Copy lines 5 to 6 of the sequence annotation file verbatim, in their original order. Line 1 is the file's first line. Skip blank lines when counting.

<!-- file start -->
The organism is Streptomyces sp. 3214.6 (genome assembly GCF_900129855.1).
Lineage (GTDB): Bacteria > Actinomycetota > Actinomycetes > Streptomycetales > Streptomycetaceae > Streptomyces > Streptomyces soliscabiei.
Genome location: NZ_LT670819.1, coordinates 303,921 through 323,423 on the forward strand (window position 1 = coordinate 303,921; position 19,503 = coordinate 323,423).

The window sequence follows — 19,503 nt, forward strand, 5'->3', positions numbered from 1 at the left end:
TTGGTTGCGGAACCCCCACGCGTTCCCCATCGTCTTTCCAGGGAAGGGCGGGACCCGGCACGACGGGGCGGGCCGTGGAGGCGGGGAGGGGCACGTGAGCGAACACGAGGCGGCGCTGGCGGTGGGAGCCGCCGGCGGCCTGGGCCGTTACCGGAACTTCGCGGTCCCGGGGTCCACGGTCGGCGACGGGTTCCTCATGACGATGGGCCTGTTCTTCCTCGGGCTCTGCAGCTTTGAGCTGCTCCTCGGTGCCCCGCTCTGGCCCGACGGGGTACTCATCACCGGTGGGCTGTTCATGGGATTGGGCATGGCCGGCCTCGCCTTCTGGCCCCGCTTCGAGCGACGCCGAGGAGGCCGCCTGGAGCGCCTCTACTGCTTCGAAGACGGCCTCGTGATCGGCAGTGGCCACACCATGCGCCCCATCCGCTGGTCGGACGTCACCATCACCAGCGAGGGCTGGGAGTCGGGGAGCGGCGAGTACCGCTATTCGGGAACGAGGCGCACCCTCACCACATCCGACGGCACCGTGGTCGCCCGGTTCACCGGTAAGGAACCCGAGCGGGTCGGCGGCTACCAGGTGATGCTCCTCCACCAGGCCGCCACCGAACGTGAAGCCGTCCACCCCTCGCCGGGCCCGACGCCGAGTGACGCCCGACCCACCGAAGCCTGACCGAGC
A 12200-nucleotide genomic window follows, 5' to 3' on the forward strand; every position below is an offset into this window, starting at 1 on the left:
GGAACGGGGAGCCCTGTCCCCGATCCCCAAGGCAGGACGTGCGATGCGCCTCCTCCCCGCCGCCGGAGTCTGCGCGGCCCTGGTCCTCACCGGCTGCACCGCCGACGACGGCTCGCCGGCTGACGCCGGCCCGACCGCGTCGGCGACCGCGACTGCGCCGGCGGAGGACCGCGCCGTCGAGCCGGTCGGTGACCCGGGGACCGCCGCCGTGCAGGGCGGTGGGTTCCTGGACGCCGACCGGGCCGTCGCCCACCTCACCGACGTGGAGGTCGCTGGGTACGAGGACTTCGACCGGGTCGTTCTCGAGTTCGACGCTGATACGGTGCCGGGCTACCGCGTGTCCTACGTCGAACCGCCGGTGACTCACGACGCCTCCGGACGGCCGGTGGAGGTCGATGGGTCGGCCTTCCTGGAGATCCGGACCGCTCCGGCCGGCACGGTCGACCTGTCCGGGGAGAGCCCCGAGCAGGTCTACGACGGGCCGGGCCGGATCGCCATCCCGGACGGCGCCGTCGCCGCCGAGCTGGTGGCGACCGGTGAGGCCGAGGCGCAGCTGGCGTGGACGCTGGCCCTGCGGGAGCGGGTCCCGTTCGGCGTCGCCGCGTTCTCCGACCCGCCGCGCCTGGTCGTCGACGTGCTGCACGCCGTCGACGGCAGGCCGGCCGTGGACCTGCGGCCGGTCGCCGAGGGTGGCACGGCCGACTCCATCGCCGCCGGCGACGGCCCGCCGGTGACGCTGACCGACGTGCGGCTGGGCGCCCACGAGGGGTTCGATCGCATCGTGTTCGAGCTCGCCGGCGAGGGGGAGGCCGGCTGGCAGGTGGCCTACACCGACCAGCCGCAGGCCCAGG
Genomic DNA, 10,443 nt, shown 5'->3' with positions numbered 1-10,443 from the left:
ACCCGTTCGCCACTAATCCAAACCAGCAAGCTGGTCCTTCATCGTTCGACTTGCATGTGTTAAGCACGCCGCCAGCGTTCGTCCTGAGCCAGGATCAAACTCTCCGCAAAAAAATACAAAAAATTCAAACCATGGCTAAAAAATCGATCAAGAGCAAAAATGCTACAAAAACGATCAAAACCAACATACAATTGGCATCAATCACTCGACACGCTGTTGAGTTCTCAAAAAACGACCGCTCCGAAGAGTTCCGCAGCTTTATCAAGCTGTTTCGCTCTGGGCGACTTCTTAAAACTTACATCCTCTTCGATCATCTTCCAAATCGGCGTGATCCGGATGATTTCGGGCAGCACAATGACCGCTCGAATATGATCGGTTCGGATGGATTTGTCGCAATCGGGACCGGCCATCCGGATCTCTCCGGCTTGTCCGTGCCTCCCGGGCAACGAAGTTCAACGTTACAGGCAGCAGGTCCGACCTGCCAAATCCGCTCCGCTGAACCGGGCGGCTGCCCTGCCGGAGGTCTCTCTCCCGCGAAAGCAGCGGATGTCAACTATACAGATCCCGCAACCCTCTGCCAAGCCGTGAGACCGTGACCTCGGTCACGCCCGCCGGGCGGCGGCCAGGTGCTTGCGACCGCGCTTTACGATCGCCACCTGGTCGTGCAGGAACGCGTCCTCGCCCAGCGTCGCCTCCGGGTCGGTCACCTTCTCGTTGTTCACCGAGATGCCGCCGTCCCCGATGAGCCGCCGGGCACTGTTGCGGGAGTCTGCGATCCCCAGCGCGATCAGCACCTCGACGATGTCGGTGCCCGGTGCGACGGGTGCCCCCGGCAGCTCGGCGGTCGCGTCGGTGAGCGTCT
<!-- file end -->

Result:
TTGGTTGCGGAACCCCCACGCGTTCCCCATCGTCTTTCCAGGGAAGGGCGGGACCCGGCACGACGGGGCGGGCCGTGGAGGCGGGGAGGGGCACGTGAGCGAACACGAGGCGGCGCTGGCGGTGGGAGCCGCCGGCGGCCTGGGCCGTTACCGGAACTTCGCGGTCCCGGGGTCCACGGTCGGCGACGGGTTCCTCATGACGATGGGCCTGTTCTTCCTCGGGCTCTGCAGCTTTGAGCTGCTCCTCGGTGCCCCGCTCTGGCCCGACGGGGTACTCATCACCGGTGGGCTGTTCATGGGATTGGGCATGGCCGGCCTCGCCTTCTGGCCCCGCTTCGAGCGACGCCGAGGAGGCCGCCTGGAGCGCCTCTACTGCTTCGAAGACGGCCTCGTGATCGGCAGTGGCCACACCATGCGCCCCATCCGCTGGTCGGACGTCACCATCACCAGCGAGGGCTGGGAGTCGGGGAGCGGCGAGTACCGCTATTCGGGAACGAGGCGCACCCTCACCACATCCGACGGCACCGTGGTCGCCCGGTTCACCGGTAAGGAACCCGAGCGGGTCGGCGGCTACCAGGTGATGCTCCTCCACCAGGCCGCCACCGAACGTGAAGCCGTCCACCCCTCGCCGGGCCCGACGCCGAGTGACGCCCGACCCACCGAAGCCTGACCGAGC
A 12200-nucleotide genomic window follows, 5' to 3' on the forward strand; every position below is an offset into this window, starting at 1 on the left: